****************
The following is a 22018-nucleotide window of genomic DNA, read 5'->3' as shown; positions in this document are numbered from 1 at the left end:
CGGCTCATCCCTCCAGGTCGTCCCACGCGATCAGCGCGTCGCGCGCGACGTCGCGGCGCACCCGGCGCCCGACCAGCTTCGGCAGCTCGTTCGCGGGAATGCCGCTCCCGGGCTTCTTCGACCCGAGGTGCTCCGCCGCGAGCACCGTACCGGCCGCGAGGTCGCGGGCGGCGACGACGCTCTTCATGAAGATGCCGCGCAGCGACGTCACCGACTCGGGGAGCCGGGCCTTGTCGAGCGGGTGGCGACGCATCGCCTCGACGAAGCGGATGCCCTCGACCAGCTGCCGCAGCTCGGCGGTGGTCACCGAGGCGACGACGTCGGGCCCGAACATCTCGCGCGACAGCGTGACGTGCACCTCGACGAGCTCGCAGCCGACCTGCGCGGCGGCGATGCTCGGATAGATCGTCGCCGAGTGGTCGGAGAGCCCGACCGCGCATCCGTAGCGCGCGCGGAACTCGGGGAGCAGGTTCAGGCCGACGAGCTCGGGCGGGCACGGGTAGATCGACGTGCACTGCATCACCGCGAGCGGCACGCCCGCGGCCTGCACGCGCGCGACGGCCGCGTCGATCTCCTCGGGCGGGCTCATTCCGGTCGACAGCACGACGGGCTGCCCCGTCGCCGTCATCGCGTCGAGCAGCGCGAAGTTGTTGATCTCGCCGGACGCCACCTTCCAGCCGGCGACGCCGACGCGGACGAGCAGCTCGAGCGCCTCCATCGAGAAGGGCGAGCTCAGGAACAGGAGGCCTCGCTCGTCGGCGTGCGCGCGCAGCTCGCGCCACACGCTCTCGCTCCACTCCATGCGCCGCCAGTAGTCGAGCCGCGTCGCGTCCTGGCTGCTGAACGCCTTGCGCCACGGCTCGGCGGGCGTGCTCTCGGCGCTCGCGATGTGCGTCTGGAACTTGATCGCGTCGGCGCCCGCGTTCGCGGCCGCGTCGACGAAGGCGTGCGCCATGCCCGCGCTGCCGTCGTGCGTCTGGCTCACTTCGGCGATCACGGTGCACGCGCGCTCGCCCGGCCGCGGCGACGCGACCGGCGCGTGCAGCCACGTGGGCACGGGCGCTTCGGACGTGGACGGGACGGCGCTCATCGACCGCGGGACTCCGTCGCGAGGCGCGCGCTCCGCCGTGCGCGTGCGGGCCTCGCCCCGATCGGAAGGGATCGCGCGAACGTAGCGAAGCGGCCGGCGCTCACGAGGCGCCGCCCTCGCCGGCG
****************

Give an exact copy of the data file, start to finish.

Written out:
The following is a 22018-nucleotide window of genomic DNA, read 5'->3' as shown; positions in this document are numbered from 1 at the left end:
CGGCTCATCCCTCCAGGTCGTCCCACGCGATCAGCGCGTCGCGCGCGACGTCGCGGCGCACCCGGCGCCCGACCAGCTTCGGCAGCTCGTTCGCGGGAATGCCGCTCCCGGGCTTCTTCGACCCGAGGTGCTCCGCCGCGAGCACCGTACCGGCCGCGAGGTCGCGGGCGGCGACGACGCTCTTCATGAAGATGCCGCGCAGCGACGTCACCGACTCGGGGAGCCGGGCCTTGTCGAGCGGGTGGCGACGCATCGCCTCGACGAAGCGGATGCCCTCGACCAGCTGCCGCAGCTCGGCGGTGGTCACCGAGGCGACGACGTCGGGCCCGAACATCTCGCGCGACAGCGTGACGTGCACCTCGACGAGCTCGCAGCCGACCTGCGCGGCGGCGATGCTCGGATAGATCGTCGCCGAGTGGTCGGAGAGCCCGACCGCGCATCCGTAGCGCGCGCGGAACTCGGGGAGCAGGTTCAGGCCGACGAGCTCGGGCGGGCACGGGTAGATCGACGTGCACTGCATCACCGCGAGCGGCACGCCCGCGGCCTGCACGCGCGCGACGGCCGCGTCGATCTCCTCGGGCGGGCTCATTCCGGTCGACAGCACGACGGGCTGCCCCGTCGCCGTCATCGCGTCGAGCAGCGCGAAGTTGTTGATCTCGCCGGACGCCACCTTCCAGCCGGCGACGCCGACGCGGACGAGCAGCTCGAGCGCCTCCATCGAGAAGGGCGAGCTCAGGAACAGGAGGCCTCGCTCGTCGGCGTGCGCGCGCAGCTCGCGCCACACGCTCTCGCTCCACTCCATGCGCCGCCAGTAGTCGAGCCGCGTCGCGTCCTGGCTGCTGAACGCCTTGCGCCACGGCTCGGCGGGCGTGCTCTCGGCGCTCGCGATGTGCGTCTGGAACTTGATCGCGTCGGCGCCCGCGTTCGCGGCCGCGTCGACGAAGGCGTGCGCCATGCCCGCGCTGCCGTCGTGCGTCTGGCTCACTTCGGCGATCACGGTGCACGCGCGCTCGCCCGGCCGCGGCGACGCGACCGGCGCGTGCAGCCACGTGGGCACGGGCGCTTCGGACGTGGACGGGACGGCGCTCATCGACCGCGGGACTCCGTCGCGAGGCGCGCGCTCCGCCGTGCGCGTGCGGGCCTCGCCCCGATCGGAAGGGATCGCGCGAACGTAGCGAAGCGGCCGGCGCTCACGAGGCGCCGCCCTCGCCGGCG